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Monday - June 13, 2011

From: Rogers, AR
Region: Southeast
Topic: Septic Systems
Title: Plants for a septic field in Rogers AR
Answered by: Barbara Medford

QUESTION:

I live in Rogers Arkansas (northwest corner of the state). My home sits in a holler. My back and side yard is almost totally lateral lines for a septic system. One section of my yard (it's fenced and I have house dogs) has lots of oak trees, part shade/part sun, LOTS of rocks with the yard sloping away from my home. My top lawn is mostly sun/partly shade. I also have an area that has septic lateral lines, rocks, and total shade. Any dirt that I have is shallow. What grass can I plant that will grow under these conditions?

ANSWER:

We think you may have problems other than grasses for your various areas. Did the people installing your septic system check for distance from your oaks? Oaks (and other woody plants, including shrubs) have much more roots underground than canopy above ground. Those roots loooove septic lines, and go straight for the moisture, where they promptly mess up your lines.

This article from InspectAPedia.com Guide to Planting Trees or Shrubs Over or Near Septic System Components has a lot of information on planting trees and shrubs over septic fields (don't) or distances from those fields to plant trees (you don't have that much space).

Beyond that information, about all we can tell you is what we have told others who wanted to know what they could plant over septic systems and let you go from there. These are all Mr. Smarty Plants answers to previous questions and some have more links for information. These involve different areas of the country and different plants but all are applicable to your question.

June 28, 2010 Planting over septic tank in California

September 2, 2009 Native flowers from Door County WI

January 25, 2009 Plants that will not clog lateral lines with roots from Bulverde, TX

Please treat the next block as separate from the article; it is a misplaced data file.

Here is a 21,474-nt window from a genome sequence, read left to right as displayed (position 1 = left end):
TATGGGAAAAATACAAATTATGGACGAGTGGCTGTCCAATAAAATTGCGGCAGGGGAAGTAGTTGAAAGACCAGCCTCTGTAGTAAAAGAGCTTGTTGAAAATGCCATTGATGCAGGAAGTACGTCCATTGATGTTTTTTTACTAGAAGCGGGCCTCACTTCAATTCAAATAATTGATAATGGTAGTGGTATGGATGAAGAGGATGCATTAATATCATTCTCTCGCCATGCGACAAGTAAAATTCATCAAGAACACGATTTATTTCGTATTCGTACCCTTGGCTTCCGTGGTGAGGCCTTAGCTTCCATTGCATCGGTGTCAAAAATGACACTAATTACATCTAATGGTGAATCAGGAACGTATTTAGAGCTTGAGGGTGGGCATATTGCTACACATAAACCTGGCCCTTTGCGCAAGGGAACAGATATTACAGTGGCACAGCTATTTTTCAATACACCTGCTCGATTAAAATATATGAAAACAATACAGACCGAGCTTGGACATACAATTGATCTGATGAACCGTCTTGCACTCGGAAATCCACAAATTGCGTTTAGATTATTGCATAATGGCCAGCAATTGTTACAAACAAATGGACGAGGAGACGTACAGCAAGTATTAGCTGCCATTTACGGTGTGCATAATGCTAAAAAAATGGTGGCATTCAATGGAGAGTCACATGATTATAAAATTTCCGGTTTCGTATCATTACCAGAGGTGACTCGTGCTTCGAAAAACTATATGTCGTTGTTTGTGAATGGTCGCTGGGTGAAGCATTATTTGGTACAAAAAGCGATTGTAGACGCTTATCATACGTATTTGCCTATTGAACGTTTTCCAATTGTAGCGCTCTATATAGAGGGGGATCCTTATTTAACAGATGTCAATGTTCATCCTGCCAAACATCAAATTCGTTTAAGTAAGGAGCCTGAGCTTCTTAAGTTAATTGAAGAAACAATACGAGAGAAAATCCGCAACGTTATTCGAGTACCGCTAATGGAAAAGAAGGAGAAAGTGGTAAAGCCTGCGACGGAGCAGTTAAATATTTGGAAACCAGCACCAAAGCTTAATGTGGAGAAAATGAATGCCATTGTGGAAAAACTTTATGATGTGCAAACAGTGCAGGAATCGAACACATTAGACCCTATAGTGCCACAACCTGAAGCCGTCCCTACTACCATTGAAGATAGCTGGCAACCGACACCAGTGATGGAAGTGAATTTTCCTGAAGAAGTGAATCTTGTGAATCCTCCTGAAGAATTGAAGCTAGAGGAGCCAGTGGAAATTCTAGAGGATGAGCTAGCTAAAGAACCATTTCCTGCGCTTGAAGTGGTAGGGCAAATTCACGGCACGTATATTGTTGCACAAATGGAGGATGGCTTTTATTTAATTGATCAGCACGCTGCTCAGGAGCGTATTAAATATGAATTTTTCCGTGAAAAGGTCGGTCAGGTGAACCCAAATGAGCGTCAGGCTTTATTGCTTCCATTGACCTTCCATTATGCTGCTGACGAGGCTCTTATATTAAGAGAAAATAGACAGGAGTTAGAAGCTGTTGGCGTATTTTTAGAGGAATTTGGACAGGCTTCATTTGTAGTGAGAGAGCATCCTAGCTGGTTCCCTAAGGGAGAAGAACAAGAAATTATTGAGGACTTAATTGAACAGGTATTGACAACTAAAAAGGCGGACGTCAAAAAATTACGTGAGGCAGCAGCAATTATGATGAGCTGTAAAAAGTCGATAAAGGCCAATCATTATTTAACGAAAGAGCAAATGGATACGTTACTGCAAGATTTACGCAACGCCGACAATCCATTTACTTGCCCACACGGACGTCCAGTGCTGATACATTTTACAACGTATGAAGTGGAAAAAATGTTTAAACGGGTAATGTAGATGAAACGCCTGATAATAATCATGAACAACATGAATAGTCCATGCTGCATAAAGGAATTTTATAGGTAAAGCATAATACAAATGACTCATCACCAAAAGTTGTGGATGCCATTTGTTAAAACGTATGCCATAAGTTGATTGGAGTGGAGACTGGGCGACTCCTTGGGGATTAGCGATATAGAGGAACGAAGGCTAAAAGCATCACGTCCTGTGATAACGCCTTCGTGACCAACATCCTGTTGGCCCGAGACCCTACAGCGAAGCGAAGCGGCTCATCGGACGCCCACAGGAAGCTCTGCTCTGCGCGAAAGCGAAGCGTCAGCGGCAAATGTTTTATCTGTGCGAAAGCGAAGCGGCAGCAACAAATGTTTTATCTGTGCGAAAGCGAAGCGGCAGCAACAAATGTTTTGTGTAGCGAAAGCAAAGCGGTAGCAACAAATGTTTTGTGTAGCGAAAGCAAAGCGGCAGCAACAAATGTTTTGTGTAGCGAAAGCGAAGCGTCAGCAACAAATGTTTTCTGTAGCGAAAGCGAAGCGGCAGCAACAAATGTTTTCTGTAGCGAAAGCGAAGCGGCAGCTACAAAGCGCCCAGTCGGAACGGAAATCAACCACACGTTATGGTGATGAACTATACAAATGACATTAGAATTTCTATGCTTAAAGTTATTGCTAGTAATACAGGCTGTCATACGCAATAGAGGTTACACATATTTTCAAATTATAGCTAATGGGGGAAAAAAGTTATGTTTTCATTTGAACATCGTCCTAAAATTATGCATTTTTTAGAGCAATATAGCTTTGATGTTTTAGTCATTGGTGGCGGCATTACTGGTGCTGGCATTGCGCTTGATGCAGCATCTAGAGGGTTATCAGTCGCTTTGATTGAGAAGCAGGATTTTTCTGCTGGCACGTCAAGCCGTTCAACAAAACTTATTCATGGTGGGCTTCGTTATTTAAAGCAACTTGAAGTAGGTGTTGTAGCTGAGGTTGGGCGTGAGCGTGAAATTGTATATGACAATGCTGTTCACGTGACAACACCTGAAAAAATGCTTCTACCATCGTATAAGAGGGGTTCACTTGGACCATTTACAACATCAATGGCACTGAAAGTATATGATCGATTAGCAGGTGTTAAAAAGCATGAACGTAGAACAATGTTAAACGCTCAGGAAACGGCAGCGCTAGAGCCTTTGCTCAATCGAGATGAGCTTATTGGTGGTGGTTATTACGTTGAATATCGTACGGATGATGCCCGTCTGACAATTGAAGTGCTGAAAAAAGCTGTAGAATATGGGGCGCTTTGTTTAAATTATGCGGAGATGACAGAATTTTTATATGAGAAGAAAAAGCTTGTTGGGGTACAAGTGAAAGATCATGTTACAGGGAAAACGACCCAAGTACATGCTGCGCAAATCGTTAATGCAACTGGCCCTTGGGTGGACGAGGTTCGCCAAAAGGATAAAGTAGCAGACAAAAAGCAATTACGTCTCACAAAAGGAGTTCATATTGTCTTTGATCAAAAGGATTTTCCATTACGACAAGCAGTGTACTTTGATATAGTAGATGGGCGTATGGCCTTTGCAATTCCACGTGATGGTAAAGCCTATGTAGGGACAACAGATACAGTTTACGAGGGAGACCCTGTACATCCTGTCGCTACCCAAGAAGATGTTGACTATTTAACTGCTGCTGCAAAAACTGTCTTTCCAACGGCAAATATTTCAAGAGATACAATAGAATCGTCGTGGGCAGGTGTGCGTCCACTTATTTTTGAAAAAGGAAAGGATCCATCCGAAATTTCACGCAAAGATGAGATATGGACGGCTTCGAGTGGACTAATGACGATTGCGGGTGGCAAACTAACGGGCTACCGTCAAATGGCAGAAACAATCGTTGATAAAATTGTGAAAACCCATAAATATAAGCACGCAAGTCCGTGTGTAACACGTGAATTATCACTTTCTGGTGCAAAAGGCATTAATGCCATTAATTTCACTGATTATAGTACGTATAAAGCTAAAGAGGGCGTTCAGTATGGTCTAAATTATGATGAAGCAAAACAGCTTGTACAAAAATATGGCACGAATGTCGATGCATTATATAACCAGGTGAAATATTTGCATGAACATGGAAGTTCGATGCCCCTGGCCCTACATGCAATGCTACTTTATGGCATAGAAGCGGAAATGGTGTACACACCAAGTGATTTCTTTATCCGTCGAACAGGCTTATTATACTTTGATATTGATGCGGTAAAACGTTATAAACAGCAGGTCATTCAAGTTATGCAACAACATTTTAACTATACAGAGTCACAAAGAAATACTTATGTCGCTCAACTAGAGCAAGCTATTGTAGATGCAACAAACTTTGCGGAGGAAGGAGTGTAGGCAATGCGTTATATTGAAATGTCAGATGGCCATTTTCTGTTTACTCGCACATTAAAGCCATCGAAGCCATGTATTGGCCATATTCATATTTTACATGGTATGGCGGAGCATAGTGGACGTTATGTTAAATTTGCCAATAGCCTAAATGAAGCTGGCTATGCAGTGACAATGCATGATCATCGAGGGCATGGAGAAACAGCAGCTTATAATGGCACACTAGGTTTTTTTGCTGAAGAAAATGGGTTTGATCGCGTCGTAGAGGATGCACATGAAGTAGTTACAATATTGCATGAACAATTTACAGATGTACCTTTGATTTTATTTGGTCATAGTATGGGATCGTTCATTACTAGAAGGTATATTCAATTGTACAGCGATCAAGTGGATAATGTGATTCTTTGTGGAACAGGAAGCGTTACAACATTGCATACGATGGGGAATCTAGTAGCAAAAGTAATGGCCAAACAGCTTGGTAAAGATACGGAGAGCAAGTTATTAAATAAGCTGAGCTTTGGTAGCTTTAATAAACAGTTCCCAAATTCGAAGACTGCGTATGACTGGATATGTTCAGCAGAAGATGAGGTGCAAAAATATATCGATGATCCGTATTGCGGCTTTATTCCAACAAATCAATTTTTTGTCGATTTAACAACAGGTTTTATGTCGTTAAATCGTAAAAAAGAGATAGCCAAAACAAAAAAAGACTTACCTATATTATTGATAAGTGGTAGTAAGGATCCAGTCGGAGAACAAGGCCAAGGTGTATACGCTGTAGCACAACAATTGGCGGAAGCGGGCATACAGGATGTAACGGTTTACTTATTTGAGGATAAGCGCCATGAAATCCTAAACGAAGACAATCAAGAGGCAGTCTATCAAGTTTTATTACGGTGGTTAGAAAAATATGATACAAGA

April 10, 2008 Native plants for septic field from Austin, TX

From the above answers, we hope you have inhaled the information that, especially in a small space, woody plants are not a good idea. As you have surely picked up from our previous questions above, native grasses or small herbaceous blooming plants are the best cover for septic fields.

Since we can't possibly designate plants for actual spots in your garden, we are going to go to our Native Plant Database, select Arkansas in Combination Search, and search first for "herbs" (herbaceous blooming plants), under General Appearance. The first go-round, we will click on "sun" under Light Requirements, and  Search. The next time around, again on "herbs," we will select on "shade." Then, the process can be repeated for grasses native to Arkansas. No woody plants, you are in enough trouble in that department already.

We will pick out one example from each selection; follow the plant link to our page on that individual plant to learn the expected size, bloom color and time, water needs and so forth. You can then embark on making your own customized list to fit your needs. Please note that many of the grasses that will be listed are not what you would consider lawn grasses, only buffalograss can be mowed and that only needs it about twice a year.

Plants for sun:

Herbaceous blooming plant-Coreopsis lanceolata (Lanceleaf coreopsis)

Grass-Bouteloua dactyloides (Buffalograss)

Plants for shade:

Herb-Aquilegia canadensis (Eastern red columbine)

Grass-Chasmanthium latifolium (Inland sea oats)

 

From the Image Gallery


Lanceleaf coreopsis
Coreopsis lanceolata

Buffalograss
Bouteloua dactyloides

Eastern red columbine
Aquilegia canadensis

Inland sea oats
Chasmanthium latifolium

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